If it had been perfect, it had been a ghost town indeed, +Max Huijgen ...

What archetype system do you think is played upon here, +Alex Schleber. And who is the architect of such a scheme?
 
+Alexander Becker :) There is "The Creator" archetype, which applies to all artists, inventors, asf. The Creator tends to create the Superpowers that are a facet of The Titan (hence the original Creator instance of "Daedalus", who designs the power of flight for his son and himself).

Problem is, Google got too bogged down in minutiae to go for the real "Superpower" stuff in many ways. If it's a lot of work, it can't be one...

I don't know if anyone had complained too loudly about it being too perfect, we would then have talked about more next-level stuff. Like this, it's been more 2 steps forward, 1 step back.

I agree on the serendipity of discovering the most UI/UX/System passionate people thereby, not sure if the same couldn't have been accomplished having a "Salon" / Group called "UI/UX" on a well-built Interest Graph system instead, and then seeing who participates the most. Granted, it took Google's enormous reach to bring a lot of people by to check things out.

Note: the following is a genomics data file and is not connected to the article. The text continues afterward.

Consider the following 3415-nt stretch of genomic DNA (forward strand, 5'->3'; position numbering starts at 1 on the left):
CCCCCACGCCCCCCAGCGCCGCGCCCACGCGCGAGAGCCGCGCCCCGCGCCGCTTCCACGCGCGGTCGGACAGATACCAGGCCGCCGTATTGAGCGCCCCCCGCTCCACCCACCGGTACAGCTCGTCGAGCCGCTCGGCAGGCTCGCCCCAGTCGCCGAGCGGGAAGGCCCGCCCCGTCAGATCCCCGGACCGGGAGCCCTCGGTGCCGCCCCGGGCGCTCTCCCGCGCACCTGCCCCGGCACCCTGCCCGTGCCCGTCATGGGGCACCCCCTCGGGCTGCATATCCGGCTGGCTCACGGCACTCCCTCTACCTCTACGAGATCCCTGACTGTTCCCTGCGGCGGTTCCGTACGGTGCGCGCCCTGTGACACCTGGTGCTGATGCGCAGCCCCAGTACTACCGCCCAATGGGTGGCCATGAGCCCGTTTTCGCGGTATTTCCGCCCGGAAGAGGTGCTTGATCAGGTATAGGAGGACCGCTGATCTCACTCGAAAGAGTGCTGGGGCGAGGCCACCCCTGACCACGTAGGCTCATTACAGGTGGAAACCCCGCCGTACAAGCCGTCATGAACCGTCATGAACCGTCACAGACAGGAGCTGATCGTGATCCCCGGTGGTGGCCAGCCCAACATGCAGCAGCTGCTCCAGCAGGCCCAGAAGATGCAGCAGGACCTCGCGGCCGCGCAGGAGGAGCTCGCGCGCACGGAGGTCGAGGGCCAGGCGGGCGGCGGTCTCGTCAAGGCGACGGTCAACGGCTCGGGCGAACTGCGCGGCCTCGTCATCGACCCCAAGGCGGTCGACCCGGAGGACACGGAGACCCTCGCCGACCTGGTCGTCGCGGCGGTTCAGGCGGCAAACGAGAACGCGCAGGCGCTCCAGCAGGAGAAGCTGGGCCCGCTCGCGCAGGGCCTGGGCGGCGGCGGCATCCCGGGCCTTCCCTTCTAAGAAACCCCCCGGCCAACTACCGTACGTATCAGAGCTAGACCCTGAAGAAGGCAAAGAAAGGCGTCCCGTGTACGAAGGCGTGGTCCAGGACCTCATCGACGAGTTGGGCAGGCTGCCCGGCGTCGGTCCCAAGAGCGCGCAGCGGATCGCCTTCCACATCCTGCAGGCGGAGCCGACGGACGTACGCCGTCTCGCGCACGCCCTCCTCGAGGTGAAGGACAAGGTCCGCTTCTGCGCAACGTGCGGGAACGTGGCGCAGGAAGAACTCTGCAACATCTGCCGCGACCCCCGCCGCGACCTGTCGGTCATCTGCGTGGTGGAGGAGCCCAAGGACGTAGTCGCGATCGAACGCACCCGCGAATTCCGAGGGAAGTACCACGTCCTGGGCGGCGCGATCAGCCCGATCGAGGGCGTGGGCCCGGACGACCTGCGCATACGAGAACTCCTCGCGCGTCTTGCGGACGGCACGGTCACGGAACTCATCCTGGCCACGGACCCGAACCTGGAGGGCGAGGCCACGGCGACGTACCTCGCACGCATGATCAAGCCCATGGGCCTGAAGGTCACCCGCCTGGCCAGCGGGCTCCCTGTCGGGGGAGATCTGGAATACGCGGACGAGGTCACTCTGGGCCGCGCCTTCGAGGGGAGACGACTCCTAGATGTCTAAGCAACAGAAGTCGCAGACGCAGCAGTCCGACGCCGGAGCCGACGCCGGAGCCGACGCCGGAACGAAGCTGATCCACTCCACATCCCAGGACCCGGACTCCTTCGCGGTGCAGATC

Which leads to another observation, +Alex Schleber, not exactly a new one, but even in this context, quantity is required to distill quality.
 
+Dieter Mueller first of all this was meant as a sort of quick-and-dirty manifesto of things that the ideal service has to get right to give full credit to the Attention As Scarce Resource equation (and yes, G+ has obviously not gotten these points right, but that doesn't mean that someone can't down the road; I hate the acceptance/acquiescence in the kind of cynical positions you describe).

I predict that someone will get this right, and they WILL earn the rewards from the 20-40% of users that get it.

As to what to do with the data, there ARE good things that can happen when decent-to-excellent info builds on each other in a system that can accomodate this.

Early examples of this are Wikipedia (a bit too structured to move the ball forward in a looser, more "intellectual salon" style), as well as Quora, which unfortunately made some mistakes with being overly uptight and elitist (without too much real substance to actually support this).